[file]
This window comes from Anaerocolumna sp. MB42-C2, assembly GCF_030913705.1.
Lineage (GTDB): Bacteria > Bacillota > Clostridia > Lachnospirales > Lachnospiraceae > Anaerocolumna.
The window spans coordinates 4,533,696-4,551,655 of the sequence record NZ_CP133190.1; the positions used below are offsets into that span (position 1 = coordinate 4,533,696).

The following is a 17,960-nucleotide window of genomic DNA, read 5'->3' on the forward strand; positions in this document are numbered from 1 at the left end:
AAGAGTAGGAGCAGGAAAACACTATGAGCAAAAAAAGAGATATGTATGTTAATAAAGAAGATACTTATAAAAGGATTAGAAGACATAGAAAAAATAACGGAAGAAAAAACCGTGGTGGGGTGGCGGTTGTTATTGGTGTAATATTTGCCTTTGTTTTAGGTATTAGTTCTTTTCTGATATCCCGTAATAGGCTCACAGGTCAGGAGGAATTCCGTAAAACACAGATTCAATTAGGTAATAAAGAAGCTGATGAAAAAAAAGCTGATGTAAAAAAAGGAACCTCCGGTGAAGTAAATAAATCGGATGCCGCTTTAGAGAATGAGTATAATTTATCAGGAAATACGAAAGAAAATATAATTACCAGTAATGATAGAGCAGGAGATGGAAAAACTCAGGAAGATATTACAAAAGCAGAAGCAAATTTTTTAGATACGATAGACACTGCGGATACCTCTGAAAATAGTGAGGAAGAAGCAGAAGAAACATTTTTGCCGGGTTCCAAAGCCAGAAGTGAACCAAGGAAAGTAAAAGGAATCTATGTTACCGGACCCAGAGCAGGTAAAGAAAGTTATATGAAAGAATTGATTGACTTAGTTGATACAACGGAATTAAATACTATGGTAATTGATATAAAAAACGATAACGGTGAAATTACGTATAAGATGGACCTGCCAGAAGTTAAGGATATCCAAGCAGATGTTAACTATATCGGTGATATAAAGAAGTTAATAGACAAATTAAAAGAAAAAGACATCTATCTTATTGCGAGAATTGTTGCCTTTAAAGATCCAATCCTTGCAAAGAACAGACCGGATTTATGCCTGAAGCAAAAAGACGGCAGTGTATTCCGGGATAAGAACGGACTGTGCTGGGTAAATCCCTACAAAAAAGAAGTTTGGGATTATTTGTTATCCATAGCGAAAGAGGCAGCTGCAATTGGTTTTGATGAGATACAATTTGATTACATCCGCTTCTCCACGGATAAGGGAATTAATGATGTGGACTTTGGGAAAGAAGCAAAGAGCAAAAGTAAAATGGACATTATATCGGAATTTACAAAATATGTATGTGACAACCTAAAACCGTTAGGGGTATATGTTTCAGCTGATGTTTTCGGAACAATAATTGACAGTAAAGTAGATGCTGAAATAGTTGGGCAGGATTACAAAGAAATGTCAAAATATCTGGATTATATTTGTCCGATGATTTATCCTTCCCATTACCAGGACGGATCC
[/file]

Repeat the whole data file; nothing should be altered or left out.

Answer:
This window comes from Anaerocolumna sp. MB42-C2, assembly GCF_030913705.1.
Lineage (GTDB): Bacteria > Bacillota > Clostridia > Lachnospirales > Lachnospiraceae > Anaerocolumna.
The window spans coordinates 4,533,696-4,551,655 of the sequence record NZ_CP133190.1; the positions used below are offsets into that span (position 1 = coordinate 4,533,696).

The following is a 17,960-nucleotide window of genomic DNA, read 5'->3' on the forward strand; positions in this document are numbered from 1 at the left end:
AAGAGTAGGAGCAGGAAAACACTATGAGCAAAAAAAGAGATATGTATGTTAATAAAGAAGATACTTATAAAAGGATTAGAAGACATAGAAAAAATAACGGAAGAAAAAACCGTGGTGGGGTGGCGGTTGTTATTGGTGTAATATTTGCCTTTGTTTTAGGTATTAGTTCTTTTCTGATATCCCGTAATAGGCTCACAGGTCAGGAGGAATTCCGTAAAACACAGATTCAATTAGGTAATAAAGAAGCTGATGAAAAAAAAGCTGATGTAAAAAAAGGAACCTCCGGTGAAGTAAATAAATCGGATGCCGCTTTAGAGAATGAGTATAATTTATCAGGAAATACGAAAGAAAATATAATTACCAGTAATGATAGAGCAGGAGATGGAAAAACTCAGGAAGATATTACAAAAGCAGAAGCAAATTTTTTAGATACGATAGACACTGCGGATACCTCTGAAAATAGTGAGGAAGAAGCAGAAGAAACATTTTTGCCGGGTTCCAAAGCCAGAAGTGAACCAAGGAAAGTAAAAGGAATCTATGTTACCGGACCCAGAGCAGGTAAAGAAAGTTATATGAAAGAATTGATTGACTTAGTTGATACAACGGAATTAAATACTATGGTAATTGATATAAAAAACGATAACGGTGAAATTACGTATAAGATGGACCTGCCAGAAGTTAAGGATATCCAAGCAGATGTTAACTATATCGGTGATATAAAGAAGTTAATAGACAAATTAAAAGAAAAAGACATCTATCTTATTGCGAGAATTGTTGCCTTTAAAGATCCAATCCTTGCAAAGAACAGACCGGATTTATGCCTGAAGCAAAAAGACGGCAGTGTATTCCGGGATAAGAACGGACTGTGCTGGGTAAATCCCTACAAAAAAGAAGTTTGGGATTATTTGTTATCCATAGCGAAAGAGGCAGCTGCAATTGGTTTTGATGAGATACAATTTGATTACATCCGCTTCTCCACGGATAAGGGAATTAATGATGTGGACTTTGGGAAAGAAGCAAAGAGCAAAAGTAAAATGGACATTATATCGGAATTTACAAAATATGTATGTGACAACCTAAAACCGTTAGGGGTATATGTTTCAGCTGATGTTTTCGGAACAATAATTGACAGTAAAGTAGATGCTGAAATAGTTGGGCAGGATTACAAAGAAATGTCAAAATATCTGGATTATATTTGTCCGATGATTTATCCTTCCCATTACCAGGACGGATCC